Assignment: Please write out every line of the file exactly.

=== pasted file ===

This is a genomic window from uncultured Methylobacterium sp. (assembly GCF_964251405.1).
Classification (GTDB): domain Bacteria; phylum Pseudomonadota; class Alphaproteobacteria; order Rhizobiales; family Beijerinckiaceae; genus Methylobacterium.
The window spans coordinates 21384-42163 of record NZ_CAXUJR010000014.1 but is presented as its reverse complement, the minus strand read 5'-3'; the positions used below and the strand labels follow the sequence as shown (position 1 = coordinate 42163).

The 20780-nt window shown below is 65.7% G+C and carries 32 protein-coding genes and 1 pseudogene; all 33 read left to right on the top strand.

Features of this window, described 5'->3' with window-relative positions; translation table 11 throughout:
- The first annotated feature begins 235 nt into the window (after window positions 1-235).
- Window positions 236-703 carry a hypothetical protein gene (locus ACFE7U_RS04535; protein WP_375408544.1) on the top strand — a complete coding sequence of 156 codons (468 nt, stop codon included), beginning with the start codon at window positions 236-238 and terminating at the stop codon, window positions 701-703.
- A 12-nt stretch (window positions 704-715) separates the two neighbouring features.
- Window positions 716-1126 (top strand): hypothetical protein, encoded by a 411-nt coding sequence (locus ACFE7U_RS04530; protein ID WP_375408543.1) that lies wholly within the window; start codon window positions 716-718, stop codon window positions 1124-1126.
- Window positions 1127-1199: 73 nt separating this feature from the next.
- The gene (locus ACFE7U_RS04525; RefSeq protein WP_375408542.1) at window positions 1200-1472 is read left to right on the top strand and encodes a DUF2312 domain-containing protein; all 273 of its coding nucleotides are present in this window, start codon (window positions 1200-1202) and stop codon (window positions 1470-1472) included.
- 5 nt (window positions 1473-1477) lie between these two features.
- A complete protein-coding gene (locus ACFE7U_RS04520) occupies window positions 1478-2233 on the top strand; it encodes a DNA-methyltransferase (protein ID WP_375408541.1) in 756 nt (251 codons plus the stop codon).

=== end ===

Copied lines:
This is a genomic window from uncultured Methylobacterium sp. (assembly GCF_964251405.1).
Classification (GTDB): domain Bacteria; phylum Pseudomonadota; class Alphaproteobacteria; order Rhizobiales; family Beijerinckiaceae; genus Methylobacterium.
The window spans coordinates 21384-42163 of record NZ_CAXUJR010000014.1 but is presented as its reverse complement, the minus strand read 5'-3'; the positions used below and the strand labels follow the sequence as shown (position 1 = coordinate 42163).

The 20780-nt window shown below is 65.7% G+C and carries 32 protein-coding genes and 1 pseudogene; all 33 read left to right on the top strand.

Features of this window, described 5'->3' with window-relative positions; translation table 11 throughout:
- The first annotated feature begins 235 nt into the window (after window positions 1-235).
- Window positions 236-703 carry a hypothetical protein gene (locus ACFE7U_RS04535; protein WP_375408544.1) on the top strand — a complete coding sequence of 156 codons (468 nt, stop codon included), beginning with the start codon at window positions 236-238 and terminating at the stop codon, window positions 701-703.
- A 12-nt stretch (window positions 704-715) separates the two neighbouring features.
- Window positions 716-1126 (top strand): hypothetical protein, encoded by a 411-nt coding sequence (locus ACFE7U_RS04530; protein ID WP_375408543.1) that lies wholly within the window; start codon window positions 716-718, stop codon window positions 1124-1126.
- Window positions 1127-1199: 73 nt separating this feature from the next.
- The gene (locus ACFE7U_RS04525; RefSeq protein WP_375408542.1) at window positions 1200-1472 is read left to right on the top strand and encodes a DUF2312 domain-containing protein; all 273 of its coding nucleotides are present in this window, start codon (window positions 1200-1202) and stop codon (window positions 1470-1472) included.
- 5 nt (window positions 1473-1477) lie between these two features.
- A complete protein-coding gene (locus ACFE7U_RS04520) occupies window positions 1478-2233 on the top strand; it encodes a DNA-methyltransferase (protein ID WP_375408541.1) in 756 nt (251 codons plus the stop codon).